This followed the fatal shooting of a dog in Union County last week. In that case, a woman found her husky mix dead under her storage building, with four gunshot wounds. The storage building also was riddled bullet holes, according to the Union County Sheriff’s Office. The dog’s owner said the husky was valued at $500.

Last month, two dog owners in Union County reported that their pets had been poisoned with antifreeze. The dog owners theorized that hunters had put out antifreeze to ward off dogs or coyotes. The Union County Sheriff said an investigator was working on those cases, and that using antifreeze to get rid of dogs was illegal.

North Carolina treats cruelty to animals as a criminal matter, and the state routinely prosecutes those who commit cruel acts upon or who are neglectful toward animals. But what recourse does a pet owner have against one who is found responsible for the death of a beloved animal?

Believe it or not, the North Carolina courts have answered this question, but pet owners may not like the answer.

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Matthew R. Arnold of Arnold & Smith, PLLC answers the question ” I have been injured on another person’s property.  What should I do now?”

If Carole King still feels the earth moving under her feet, it may not be Carolina’s own James Taylor. Soon it could be Carolina herself.

Oil Drilling Rig Charlotte Injury Lawyer North Carolina Wrongful Death AttorneyWith Gov. McCrory’s signature on new legislation, the Tar Heel State took some giant steps towards beginning hydraulic fracturing (“fracking”) – a process of natural gas extraction that uses horizontal drilling and the injection of sand, water and chemicals into shale formations deep underground. Fissures made in the formations by the injections allow natural gas to rise to the surface, where it is captured.

The state legislature has been working on the issue since at least 2010. North Carolina’s 1945 Oil and Gas Conservation Act prohibited horizontal drilling, so legislators had to change the law in order to sanction hydraulic fracturing.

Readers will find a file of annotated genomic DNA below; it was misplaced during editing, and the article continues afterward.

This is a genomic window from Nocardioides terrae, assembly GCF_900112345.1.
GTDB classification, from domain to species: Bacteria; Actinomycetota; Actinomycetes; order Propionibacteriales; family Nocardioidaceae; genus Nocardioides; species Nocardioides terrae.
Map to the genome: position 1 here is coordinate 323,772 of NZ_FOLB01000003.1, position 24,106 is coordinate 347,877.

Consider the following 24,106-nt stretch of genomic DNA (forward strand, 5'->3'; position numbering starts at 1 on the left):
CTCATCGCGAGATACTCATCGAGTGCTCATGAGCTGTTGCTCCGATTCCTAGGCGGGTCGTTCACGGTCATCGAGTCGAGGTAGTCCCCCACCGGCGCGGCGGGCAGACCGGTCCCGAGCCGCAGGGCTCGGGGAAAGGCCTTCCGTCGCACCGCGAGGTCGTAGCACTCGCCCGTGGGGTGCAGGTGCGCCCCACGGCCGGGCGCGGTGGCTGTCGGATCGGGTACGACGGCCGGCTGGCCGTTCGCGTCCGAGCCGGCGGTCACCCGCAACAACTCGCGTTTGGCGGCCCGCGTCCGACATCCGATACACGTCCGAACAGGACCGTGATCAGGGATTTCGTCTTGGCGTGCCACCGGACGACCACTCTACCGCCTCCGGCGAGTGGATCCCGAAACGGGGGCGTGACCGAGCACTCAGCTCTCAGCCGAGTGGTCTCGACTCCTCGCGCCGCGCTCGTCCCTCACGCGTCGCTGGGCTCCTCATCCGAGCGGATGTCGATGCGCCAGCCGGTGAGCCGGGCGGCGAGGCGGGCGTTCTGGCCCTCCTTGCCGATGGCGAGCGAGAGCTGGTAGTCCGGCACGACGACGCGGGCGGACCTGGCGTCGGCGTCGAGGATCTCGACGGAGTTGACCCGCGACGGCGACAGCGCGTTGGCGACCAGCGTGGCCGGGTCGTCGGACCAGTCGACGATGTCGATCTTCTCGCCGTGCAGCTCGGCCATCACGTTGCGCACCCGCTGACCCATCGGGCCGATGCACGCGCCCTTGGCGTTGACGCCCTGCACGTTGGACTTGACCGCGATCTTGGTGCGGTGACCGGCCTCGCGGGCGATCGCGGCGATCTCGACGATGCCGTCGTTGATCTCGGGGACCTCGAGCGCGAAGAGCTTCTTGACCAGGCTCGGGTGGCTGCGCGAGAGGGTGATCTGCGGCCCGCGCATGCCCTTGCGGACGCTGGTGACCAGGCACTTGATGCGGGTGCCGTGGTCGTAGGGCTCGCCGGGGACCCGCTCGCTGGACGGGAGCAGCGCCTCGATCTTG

While the state legislature has been moving to the right in recent years, the “fracking” legislation – rife with apparent political and corporate cronyism – leaves little over which Conservatives can crow.

An unelected commission is tasked with “energy modernization,” which means local communities that do not want hydraulic fracturing will be forced to accept it. If a community wants to know how a company plans to conduct its operation, it can’t.

If you get sick and your doctor wants to know what chemicals you might have been exposed to, he or she can find out, but only after signing a written waiver promising not to tell anyone. Ditto on the fire chief; he or she has to sign a written waiver while the inferno is raging because a “fracking” company’s intellectual property is more important than putting out a fire. If “fracking” information leaks – no pun intended – the leaker is a criminal.

The bottom line on “fracking” is the legislature has said “We’re doing this, you’re not going to stop us, and we’re not even going to tell you how we’re doing it. Ever.”

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Attorney Matthew R. Arnold answering the question: “What can you sue for in a personal injury case?”

 

In an alarming bit of news out of AAA, officials say the number of hit-and-run accidents across North Carolina is on the rise. The Automobile Association says that numbers show that those living in Charlotte specifically and in North Carolina more generally are all at increased risk of being involved in a dangerous hit-and-run collision.

 

Car headlight Charlotte Injury Lawyer North Carolina Hit and Run AttorneyThe data indicates that in Charlotte, the number of hit-and-run accidents is up by 5.4 percent so far this year. This increase is on top of the already high rate of one hit-and-run accident in Charlotte each and every day, which was observed in 2013. Last year, Charlotte saw an even bigger increase, with numbers indicating a nearly 13 percent rise in such accidents over 2012. These kinds of accidents result in injuries and even deaths and such a steep rise spells trouble for everyone in the area.
Statewide the numbers are even wore, with five hit-and-run accidents occurring across the state every day. The statewide rate of hit-and-run collisions has risen by 5.7 percent so far this year.

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Attorney Matthew R. Arnold answering the question: “If I am injured in a car accident or at work what should I do?”

 

North Carolina Highway Patrol says that a young woman in Aberdeen died after an accident that officials say was likely caused by slick and snowy roads. The fatal wreck happened in Moore County earlier this week on Sand Pit Road.